Adriana Briscoe, Noah Cowan, NPR discussed on Short Wave

Short Wave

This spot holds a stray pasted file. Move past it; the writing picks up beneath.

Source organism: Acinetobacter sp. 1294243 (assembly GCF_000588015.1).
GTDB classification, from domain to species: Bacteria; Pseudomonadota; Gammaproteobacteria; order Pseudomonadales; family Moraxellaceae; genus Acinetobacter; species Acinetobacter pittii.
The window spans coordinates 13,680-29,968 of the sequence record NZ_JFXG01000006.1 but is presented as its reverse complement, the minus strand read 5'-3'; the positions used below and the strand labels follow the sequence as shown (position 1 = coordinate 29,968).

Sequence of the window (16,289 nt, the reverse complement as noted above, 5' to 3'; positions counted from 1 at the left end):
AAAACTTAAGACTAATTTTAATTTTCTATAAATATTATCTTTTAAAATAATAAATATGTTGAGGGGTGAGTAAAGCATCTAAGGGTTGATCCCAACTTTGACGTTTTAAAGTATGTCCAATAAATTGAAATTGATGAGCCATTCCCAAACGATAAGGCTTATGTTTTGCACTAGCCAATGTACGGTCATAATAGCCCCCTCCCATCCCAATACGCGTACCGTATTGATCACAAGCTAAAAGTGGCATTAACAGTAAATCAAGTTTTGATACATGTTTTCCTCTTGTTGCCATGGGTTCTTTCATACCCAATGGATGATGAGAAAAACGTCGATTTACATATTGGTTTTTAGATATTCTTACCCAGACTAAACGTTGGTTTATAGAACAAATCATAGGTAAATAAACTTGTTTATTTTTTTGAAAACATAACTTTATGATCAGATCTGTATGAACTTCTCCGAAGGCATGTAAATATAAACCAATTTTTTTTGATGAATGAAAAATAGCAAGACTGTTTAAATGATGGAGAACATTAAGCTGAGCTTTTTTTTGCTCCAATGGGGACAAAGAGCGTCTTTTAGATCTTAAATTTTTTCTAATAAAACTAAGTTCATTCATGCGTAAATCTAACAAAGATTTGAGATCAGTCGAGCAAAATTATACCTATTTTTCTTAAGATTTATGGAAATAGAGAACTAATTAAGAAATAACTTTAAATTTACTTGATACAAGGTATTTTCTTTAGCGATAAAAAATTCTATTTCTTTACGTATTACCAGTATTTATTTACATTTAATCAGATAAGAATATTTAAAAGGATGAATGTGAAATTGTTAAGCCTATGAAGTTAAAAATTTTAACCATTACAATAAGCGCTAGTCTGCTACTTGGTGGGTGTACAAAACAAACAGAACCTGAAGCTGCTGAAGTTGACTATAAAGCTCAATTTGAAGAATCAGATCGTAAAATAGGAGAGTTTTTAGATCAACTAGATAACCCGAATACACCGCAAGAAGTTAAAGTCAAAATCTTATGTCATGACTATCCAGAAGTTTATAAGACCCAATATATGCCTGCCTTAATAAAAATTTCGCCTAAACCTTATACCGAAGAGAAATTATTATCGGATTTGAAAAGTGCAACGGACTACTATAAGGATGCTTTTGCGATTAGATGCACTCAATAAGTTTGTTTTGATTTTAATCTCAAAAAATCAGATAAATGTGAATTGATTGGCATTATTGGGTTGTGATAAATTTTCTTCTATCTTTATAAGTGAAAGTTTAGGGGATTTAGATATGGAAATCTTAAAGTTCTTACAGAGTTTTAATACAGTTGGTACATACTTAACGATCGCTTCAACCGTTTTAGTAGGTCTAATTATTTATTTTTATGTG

Okay. Yeah. So I thought the photoreceptors in the general thing was pretty cool. But then on, explain to me what she does with butterflies in her lab at UC Irvine. Gosh is so fun to train. Butterflies is so cool to learn more about how butterflies seat Color Adriana trains them to fly towards. Let's say a certain type of Red Light. What we do is we train them to associate a colored light of a particular wave league with something. They really want butterflies always want nectar. And so we feed them by just placing them on the colored light I'm rolling for bosses letting them SIP. I, mean if the biggest question of Your Butterfly Day is who's going to unroll your purpose sticky next to a yummy pile of laboratory grade nectar. That's pretty good. Right, and after about a week, Adriana introduces a second colored light one, they haven't been trained to attacked. You give him the choice, and if they correctly choose the train collar, you know that they can distinguish between those two lights. Now, there's a little twisted us, which is that you have to test them over a series of relative brightness of two lights because. Some insects are positively or tactic meeting that they love flying toward. <hes>. Aside from Understanding Butterfly Vision better. What kind of light and colors butterflies see could help us better understand how not to interfere with their environment. If we want to design buildings and unnatural objects that are sustainable dome inversely affect our animal and insect populations, we need to know something about what their sensory world is like. So. We mentioned that China has to make sure that the little butterfly isn't just flying towards the brightest light in her experiments. A lot of insects do that, and that's because scientists think it's part of a survival strategy. You can imagine that if you're a butterfly lie in forest under the canopy. It's a little bit darker under the canopy. Then if you're flying above the treetops <hes> and butterflies are constantly trying to avoid being eaten by lizards and birds, and one of the things that they do is they an escape response, which is to fly towards the Brightness Patch of light. They can find in their visual field. Yeah, and that's often a gap in the canopy. On, the subject of flying, it's actually something. Butterflies can't always do at the drop of a hat. They need to be warm to fly, but they're cold. So Adriana says, if you've ever seen a butterfly hanging out slowly opening and closing its wings that's called basking. They can open their wings. The wings pick up some like that hopes. Up Right, but they also have to be very careful. Opening their wings is really because it also means that usually they're more powerful parts are now visible to potential

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